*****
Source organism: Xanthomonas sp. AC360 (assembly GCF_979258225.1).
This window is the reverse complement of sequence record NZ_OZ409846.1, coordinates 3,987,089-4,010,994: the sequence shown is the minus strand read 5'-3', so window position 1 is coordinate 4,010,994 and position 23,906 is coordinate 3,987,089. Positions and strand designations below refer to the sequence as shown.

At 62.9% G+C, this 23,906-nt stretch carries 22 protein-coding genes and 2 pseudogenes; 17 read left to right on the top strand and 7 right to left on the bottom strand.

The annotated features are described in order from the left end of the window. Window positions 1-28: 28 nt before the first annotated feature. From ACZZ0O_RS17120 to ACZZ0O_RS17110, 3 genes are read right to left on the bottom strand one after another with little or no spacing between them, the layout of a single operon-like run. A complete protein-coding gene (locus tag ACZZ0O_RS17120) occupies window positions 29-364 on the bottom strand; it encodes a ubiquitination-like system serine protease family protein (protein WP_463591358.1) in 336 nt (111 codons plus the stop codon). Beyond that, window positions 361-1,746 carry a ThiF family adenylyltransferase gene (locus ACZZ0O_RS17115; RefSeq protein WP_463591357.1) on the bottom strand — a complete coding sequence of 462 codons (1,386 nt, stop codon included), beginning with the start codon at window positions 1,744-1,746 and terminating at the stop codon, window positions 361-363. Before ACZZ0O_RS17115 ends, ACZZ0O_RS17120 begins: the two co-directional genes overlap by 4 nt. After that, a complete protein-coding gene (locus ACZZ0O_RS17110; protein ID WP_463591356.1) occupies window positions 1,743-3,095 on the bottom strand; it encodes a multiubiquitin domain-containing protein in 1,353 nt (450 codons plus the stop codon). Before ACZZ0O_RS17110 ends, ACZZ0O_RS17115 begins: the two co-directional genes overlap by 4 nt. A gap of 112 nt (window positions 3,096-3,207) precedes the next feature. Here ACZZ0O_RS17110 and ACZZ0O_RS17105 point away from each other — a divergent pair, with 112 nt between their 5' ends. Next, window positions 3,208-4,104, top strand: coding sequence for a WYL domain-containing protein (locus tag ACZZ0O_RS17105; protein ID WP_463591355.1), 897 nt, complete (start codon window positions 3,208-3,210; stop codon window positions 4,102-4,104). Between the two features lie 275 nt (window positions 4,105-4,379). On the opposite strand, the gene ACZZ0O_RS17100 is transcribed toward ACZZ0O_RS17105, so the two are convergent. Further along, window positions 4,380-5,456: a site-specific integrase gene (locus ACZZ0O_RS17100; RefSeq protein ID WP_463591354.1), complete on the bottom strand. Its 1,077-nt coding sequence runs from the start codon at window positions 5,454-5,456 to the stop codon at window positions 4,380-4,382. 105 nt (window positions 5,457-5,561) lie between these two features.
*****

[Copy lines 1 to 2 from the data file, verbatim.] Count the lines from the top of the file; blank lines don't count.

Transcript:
Source organism: Xanthomonas sp. AC360 (assembly GCF_979258225.1).
This window is the reverse complement of sequence record NZ_OZ409846.1, coordinates 3,987,089-4,010,994: the sequence shown is the minus strand read 5'-3', so window position 1 is coordinate 4,010,994 and position 23,906 is coordinate 3,987,089. Positions and strand designations below refer to the sequence as shown.